-- In his recent book, "Cosmic Voyage," Courtney Brown, a young, tenured political science professor at Emory University in Atlanta, claims he has used the technique of "remote viewing" to travel visually through space and time, to observe another galaxy, and to talk with Jesus. Brown, pointing to his impressive resume (which includes a stint at the Jimmy Carter Center), defends his work against skeptics: "I'd be crazy if I went public with something like this without being certain about what's going on." Since he believes there is a Martian civilization in New Mexico, he admits that if NASA's probe of Mars next year contradicts him, "I'd be dead as an academic."

-- In May, a Portuguese-American, Dr. Manuel Luciano da Silva, spoke at the Newport (R.I.) Public Library, delivering his 327th largely unpersuasive lecture on the reasons why he believes Portugal discovered America even before Columbus was born.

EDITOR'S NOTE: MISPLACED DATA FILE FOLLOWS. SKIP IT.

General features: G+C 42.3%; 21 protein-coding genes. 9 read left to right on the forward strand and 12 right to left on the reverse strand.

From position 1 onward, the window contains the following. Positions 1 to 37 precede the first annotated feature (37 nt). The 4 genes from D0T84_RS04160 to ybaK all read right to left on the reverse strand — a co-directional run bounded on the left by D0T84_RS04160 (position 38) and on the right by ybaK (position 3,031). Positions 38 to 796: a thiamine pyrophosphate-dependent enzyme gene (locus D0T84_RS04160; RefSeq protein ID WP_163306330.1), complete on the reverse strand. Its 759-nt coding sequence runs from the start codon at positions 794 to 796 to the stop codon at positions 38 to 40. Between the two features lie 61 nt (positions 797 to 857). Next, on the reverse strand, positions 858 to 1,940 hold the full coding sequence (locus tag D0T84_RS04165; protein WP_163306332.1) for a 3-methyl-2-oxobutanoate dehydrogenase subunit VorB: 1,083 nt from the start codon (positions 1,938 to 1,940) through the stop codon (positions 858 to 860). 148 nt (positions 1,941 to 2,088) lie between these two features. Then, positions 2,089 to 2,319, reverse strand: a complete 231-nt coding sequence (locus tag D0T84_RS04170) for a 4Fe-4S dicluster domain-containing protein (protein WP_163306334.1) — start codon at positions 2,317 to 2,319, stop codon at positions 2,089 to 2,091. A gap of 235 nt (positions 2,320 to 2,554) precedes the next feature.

-- In June a judge in Burbank, Calif., ordered Vincent Paul Fanelli II to stand trial for raping six prostitutes. According to the police, each attack began with Fanelli scolding the woman for being a prostitute and then spanking her.


Recent Afghanistan immigrant Mohammad Kargar made News of the Weird in November 1994 when he was charged in Portland, Maine, with sexual abuse for kissing the penis of his 18-month-old son, an event that was reported to authorities by neighborhood kids. Kargar and many Afghani-Americans testified that such affection is common in Afghanistan until the boy is 3 or 4 years old, but Kargar was convicted, anyway. In June 1996, the Maine Supreme Court accepted the cultural argument and overturned the conviction.